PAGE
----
Trade breeds peace, former Mexican president Ernesto Zedillo said Thursday night.
Zedillo, speaking to a crowd of more than 4,000 people in Moby Arena, proposed globalization as a method of achieving greater unity and security in the world.
“It is now well established that trade does increase the likelihood for peace,” said this year’s Monfort lecturer.
Zedillo, a proponent of globalization, attested to the benefits of an integrated global market and focused heavily on what he believes is a direct relationship between trade and peace.
“Trade increases prospects for peace,” Zedillo said. He described a “two-way causality” in which “conflict damages trade, and also that trade helps to prevent conflict.”
Instead of giving his audience a “how-to” guide on globalization, Zedillo spoke of the worldwide benefits of integrated trade and possible threats to globalization.
These threats included an economic crisis in the United States, a worldwide flu pandemic and a devastating natural disaster. He also mentioned the harm a nuclear terrorist attack could do to globalization.
“In short, we could practically count on the beginning of another dark age,” Zedillo said, adding that leaders have failed to take sufficient action in preventing a race for nuclear proliferation.
Zedillo also touched on what he considers to be the downsides of globalization, such as growing competition to rich and poor countries.
Yet he argues that lack of globalization can be even more harmful.
“Perhaps an even bigger challenge is one of inclusion,” said Zedillo, claiming that two billion people live in extreme poverty in countries which largely don’t participate in globalization.
Students comprised a large amount of the thousands present for the speech and reacted with both praise and criticism.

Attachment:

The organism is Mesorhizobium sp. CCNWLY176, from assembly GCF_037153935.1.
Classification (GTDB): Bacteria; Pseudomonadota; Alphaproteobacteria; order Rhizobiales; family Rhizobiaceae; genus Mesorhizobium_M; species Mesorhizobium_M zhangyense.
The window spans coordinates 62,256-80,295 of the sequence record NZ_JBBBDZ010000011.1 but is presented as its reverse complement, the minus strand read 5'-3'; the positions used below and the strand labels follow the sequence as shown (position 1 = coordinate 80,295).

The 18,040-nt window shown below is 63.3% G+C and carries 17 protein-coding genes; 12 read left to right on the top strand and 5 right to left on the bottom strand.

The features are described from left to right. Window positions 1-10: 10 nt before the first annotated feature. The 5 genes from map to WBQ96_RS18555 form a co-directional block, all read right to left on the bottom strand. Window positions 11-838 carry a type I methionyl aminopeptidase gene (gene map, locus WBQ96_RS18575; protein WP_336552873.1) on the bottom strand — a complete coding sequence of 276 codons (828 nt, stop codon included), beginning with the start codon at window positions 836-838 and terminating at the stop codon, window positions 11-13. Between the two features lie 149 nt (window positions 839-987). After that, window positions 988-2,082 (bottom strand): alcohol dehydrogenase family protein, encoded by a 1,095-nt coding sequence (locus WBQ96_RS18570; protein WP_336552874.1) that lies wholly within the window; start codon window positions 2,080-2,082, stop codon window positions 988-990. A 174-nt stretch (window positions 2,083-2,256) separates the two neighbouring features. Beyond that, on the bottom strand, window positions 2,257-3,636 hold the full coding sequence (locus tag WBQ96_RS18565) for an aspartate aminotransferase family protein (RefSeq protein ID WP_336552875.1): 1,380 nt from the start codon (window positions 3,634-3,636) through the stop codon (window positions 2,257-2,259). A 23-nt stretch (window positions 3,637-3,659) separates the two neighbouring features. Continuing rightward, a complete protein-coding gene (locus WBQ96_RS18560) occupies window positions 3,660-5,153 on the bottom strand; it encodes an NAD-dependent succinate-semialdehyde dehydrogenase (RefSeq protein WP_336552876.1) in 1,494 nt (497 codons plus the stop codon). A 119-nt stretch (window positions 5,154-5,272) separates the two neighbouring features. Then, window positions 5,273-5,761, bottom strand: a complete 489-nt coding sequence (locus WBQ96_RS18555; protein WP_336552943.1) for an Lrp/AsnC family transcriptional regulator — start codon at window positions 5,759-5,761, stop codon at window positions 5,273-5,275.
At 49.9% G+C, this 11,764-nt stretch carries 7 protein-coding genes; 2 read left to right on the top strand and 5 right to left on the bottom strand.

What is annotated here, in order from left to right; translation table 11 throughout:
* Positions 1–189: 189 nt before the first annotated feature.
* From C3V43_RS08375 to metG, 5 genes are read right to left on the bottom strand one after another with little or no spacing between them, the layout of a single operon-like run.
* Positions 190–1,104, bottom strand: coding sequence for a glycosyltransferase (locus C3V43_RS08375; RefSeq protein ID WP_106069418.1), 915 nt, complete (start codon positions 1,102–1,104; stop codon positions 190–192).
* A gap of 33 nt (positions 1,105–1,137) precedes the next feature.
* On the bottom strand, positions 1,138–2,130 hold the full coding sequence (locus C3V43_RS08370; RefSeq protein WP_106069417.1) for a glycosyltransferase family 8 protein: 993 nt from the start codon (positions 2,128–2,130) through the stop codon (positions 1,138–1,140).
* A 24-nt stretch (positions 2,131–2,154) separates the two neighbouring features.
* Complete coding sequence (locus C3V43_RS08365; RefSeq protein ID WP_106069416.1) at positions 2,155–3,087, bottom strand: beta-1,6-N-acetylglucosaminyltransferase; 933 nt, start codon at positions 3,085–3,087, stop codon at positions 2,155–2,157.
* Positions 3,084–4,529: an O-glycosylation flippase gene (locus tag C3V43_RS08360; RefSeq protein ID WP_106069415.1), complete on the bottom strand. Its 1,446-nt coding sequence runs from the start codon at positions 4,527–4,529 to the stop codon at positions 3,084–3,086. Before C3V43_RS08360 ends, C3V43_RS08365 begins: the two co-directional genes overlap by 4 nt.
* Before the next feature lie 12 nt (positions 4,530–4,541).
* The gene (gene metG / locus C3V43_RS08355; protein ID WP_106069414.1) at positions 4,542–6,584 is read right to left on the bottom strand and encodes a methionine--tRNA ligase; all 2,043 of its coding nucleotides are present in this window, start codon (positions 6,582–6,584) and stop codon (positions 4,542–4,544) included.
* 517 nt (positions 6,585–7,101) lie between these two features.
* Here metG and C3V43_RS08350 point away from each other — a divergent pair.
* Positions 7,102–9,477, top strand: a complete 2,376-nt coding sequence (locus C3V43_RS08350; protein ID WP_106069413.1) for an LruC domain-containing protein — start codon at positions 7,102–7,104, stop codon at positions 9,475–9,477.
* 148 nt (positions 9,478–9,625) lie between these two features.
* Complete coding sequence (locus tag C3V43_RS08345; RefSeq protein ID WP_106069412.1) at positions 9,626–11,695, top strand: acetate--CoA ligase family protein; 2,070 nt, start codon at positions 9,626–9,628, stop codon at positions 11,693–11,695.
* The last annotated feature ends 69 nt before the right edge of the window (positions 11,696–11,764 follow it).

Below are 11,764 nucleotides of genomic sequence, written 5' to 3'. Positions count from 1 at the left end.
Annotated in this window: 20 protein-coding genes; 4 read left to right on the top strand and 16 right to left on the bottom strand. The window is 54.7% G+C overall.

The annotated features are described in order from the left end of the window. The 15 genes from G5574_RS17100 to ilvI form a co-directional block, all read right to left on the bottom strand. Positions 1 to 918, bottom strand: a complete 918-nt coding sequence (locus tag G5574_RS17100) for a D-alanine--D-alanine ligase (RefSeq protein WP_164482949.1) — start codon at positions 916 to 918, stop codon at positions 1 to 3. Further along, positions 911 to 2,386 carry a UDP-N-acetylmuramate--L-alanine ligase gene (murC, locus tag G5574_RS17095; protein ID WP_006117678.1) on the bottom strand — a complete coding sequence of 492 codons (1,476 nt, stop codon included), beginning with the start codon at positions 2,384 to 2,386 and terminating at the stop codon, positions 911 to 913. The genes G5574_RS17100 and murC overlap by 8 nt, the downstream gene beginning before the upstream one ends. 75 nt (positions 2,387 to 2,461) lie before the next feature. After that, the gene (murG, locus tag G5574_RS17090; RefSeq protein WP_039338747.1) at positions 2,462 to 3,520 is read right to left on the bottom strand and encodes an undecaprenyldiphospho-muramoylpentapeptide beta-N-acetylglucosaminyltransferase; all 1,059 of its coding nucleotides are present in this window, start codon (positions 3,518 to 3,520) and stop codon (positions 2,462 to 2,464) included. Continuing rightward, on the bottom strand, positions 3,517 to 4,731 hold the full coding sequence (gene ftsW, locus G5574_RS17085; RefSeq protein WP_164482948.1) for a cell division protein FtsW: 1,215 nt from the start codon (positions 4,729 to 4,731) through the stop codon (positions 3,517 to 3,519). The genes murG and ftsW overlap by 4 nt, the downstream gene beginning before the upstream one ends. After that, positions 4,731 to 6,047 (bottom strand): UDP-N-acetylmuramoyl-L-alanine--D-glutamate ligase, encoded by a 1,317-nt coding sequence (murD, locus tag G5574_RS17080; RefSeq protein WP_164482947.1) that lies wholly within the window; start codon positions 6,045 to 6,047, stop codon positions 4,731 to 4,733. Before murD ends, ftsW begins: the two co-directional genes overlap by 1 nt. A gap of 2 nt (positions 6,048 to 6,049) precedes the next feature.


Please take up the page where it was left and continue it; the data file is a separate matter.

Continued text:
“He paints a rosy picture of a process that has definitely benefited the few, if not clearly harmed many,” said Dana Daldos, a senior history major.
Protestors outside the speech echoed Daldos’ sentiment, focusing on human rights issues from Zedillo’s presidency.
Spanish professor Maura Velazquez-Castillo questioned the need for globalization.
She said that some countries are rich enough in resources to sustain themselves, but are forced into globalization, placing exportation as a priority above meeting their own needs.
Sergio Temorio, a senior biomedical engineering major and exchange student from Monterrey, Mexico, appreciated Zedillo’s politics.
“I really think as president he managed really well,” he said.
Zedillo was president of Mexico from 1994 to 2000, the last in a 70-year stretch of presidents in the Institutional Revolutionary Party.
He came into the presidency with an extensive expertise in economics. Zedillo is now director of the Yale Center for the Study of Globalization and a professor of international economics and politics at Yale.
At the end of his speech, Zedillo conceded that while globalization is in full swing, it isn’t perfect.
“Globalization is not for everybody,” Zedillo said. “For everybody’s sake, it must be given a hand.”
News editor Sara Crocker contributed to this report.
Staff writer Callie Moench can be reached at firstname.lastname@example.org.